Views: 0 Author: Site Editor Publish Time: 2023-05-20 Origin: Site
When the Russia-Ukraine conflict broke out on February 24, 2022, no one may have imagined that the conflict would last for such a long time and have a huge impact on the global auto industry and even the global economy. Up to now, 2022 has come to an end, but there is still no sign of an end to the Russia-Ukraine conflict.
The impact of the Russia-Ukraine conflict affects many fields such as finance, industry, agriculture, and energy. The auto industry is inherently comprehensive, wide-ranging, and long-chain, so it is naturally inevitable. The first to bear the brunt is the Russian auto market. After a long suspension, Renault, Toyota, Nissan, Mercedes-Benz, Ford and other auto companies had to choose to give up the Russian market, while Chinese auto brands quickly filled the gap in the market.
In addition, the Russia-Uzbekistan conflict has fueled global inflation. The World Trade Organization predicts that global trade will slow down sharply in 2023. The risk of recession has intensified, and the venture capital market has also cooled. The conflict between Russia and Ukraine has also caused severe shocks in the global energy market. Oil and gas prices have soared. The European energy crisis has intensified. In addition, Russia is a major producer and exporter of various key raw materials. After the Russian-Ukrainian conflict broke out, global prices of rare metals and raw materials fluctuated violently. The sharp rise in commodity prices has led to rising costs for car companies, and the pressure has been transmitted to the consumer side. The retail prices of cars in major markets around the world, especially the prices of new energy vehicles, have generally risen.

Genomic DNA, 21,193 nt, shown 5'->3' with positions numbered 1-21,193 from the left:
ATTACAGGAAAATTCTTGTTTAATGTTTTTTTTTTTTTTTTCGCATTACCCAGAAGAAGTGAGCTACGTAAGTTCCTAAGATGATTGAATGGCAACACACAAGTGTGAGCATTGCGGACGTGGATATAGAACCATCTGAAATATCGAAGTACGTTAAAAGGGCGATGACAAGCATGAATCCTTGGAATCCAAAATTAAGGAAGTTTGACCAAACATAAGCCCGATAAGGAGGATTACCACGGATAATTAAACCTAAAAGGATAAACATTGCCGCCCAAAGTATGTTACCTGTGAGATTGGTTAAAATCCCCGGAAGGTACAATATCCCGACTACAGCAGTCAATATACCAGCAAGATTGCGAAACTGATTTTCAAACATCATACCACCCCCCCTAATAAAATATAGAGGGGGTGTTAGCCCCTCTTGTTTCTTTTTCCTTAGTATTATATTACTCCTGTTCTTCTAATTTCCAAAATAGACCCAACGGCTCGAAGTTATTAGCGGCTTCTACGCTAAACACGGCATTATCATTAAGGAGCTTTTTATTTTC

Comments: The conflict between Russia and Ukraine has caused a sharp increase in the pressure and cost of the global auto supply chain, hindering the recovery of the global auto market. Moreover, the conflict between Russia and Ukraine has also had a negative impact on the global economy, and it has also imperceptibly dampened consumers' enthusiasm for car purchases.